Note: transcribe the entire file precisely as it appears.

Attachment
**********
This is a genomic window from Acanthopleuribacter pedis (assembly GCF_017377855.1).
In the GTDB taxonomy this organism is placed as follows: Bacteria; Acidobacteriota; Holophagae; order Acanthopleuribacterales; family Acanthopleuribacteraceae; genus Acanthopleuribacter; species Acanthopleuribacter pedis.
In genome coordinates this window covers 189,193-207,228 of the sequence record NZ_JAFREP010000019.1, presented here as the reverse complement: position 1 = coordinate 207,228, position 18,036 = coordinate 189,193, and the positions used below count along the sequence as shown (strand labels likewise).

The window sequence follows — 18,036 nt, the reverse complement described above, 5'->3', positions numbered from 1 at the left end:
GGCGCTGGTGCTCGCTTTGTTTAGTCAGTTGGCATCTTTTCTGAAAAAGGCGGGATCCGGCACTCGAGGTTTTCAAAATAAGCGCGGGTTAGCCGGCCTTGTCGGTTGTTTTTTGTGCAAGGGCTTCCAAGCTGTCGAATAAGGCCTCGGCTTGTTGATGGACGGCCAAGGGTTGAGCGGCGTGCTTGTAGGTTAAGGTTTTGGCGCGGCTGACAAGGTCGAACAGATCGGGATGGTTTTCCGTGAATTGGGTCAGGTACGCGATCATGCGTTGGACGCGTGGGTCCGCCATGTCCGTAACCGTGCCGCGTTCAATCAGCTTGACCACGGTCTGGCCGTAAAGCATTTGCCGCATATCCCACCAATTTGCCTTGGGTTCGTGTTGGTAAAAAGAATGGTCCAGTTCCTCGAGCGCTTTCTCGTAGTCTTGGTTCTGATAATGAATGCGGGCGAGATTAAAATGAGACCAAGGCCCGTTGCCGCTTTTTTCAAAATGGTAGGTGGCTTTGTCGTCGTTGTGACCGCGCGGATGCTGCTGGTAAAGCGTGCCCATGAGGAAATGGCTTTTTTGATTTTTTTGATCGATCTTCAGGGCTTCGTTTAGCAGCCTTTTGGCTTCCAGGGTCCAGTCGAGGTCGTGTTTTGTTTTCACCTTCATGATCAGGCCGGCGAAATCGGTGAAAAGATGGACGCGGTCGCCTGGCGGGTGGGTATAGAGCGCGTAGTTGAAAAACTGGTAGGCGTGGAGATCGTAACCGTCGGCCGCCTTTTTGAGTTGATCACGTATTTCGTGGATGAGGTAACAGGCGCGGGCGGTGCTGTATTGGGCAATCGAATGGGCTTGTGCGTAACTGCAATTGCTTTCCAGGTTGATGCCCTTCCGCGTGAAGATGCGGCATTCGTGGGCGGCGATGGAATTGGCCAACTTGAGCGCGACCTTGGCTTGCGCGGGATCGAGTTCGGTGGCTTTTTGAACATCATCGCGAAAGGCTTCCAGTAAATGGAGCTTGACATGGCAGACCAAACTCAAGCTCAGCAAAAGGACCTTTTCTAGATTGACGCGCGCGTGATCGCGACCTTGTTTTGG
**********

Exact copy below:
This is a genomic window from Acanthopleuribacter pedis (assembly GCF_017377855.1).
In the GTDB taxonomy this organism is placed as follows: Bacteria; Acidobacteriota; Holophagae; order Acanthopleuribacterales; family Acanthopleuribacteraceae; genus Acanthopleuribacter; species Acanthopleuribacter pedis.
In genome coordinates this window covers 189,193-207,228 of the sequence record NZ_JAFREP010000019.1, presented here as the reverse complement: position 1 = coordinate 207,228, position 18,036 = coordinate 189,193, and the positions used below count along the sequence as shown (strand labels likewise).

The window sequence follows — 18,036 nt, the reverse complement described above, 5'->3', positions numbered from 1 at the left end:
GGCGCTGGTGCTCGCTTTGTTTAGTCAGTTGGCATCTTTTCTGAAAAAGGCGGGATCCGGCACTCGAGGTTTTCAAAATAAGCGCGGGTTAGCCGGCCTTGTCGGTTGTTTTTTGTGCAAGGGCTTCCAAGCTGTCGAATAAGGCCTCGGCTTGTTGATGGACGGCCAAGGGTTGAGCGGCGTGCTTGTAGGTTAAGGTTTTGGCGCGGCTGACAAGGTCGAACAGATCGGGATGGTTTTCCGTGAATTGGGTCAGGTACGCGATCATGCGTTGGACGCGTGGGTCCGCCATGTCCGTAACCGTGCCGCGTTCAATCAGCTTGACCACGGTCTGGCCGTAAAGCATTTGCCGCATATCCCACCAATTTGCCTTGGGTTCGTGTTGGTAAAAAGAATGGTCCAGTTCCTCGAGCGCTTTCTCGTAGTCTTGGTTCTGATAATGAATGCGGGCGAGATTAAAATGAGACCAAGGCCCGTTGCCGCTTTTTTCAAAATGGTAGGTGGCTTTGTCGTCGTTGTGACCGCGCGGATGCTGCTGGTAAAGCGTGCCCATGAGGAAATGGCTTTTTTGATTTTTTTGATCGATCTTCAGGGCTTCGTTTAGCAGCCTTTTGGCTTCCAGGGTCCAGTCGAGGTCGTGTTTTGTTTTCACCTTCATGATCAGGCCGGCGAAATCGGTGAAAAGATGGACGCGGTCGCCTGGCGGGTGGGTATAGAGCGCGTAGTTGAAAAACTGGTAGGCGTGGAGATCGTAACCGTCGGCCGCCTTTTTGAGTTGATCACGTATTTCGTGGATGAGGTAACAGGCGCGGGCGGTGCTGTATTGGGCAATCGAATGGGCTTGTGCGTAACTGCAATTGCTTTCCAGGTTGATGCCCTTCCGCGTGAAGATGCGGCATTCGTGGGCGGCGATGGAATTGGCCAACTTGAGCGCGACCTTGGCTTGCGCGGGATCGAGTTCGGTGGCTTTTTGAACATCATCGCGAAAGGCTTCCAGTAAATGGAGCTTGACATGGCAGACCAAACTCAAGCTCAGCAAAAGGACCTTTTCTAGATTGACGCGCGCGTGATCGCGACCTTGTTTTGG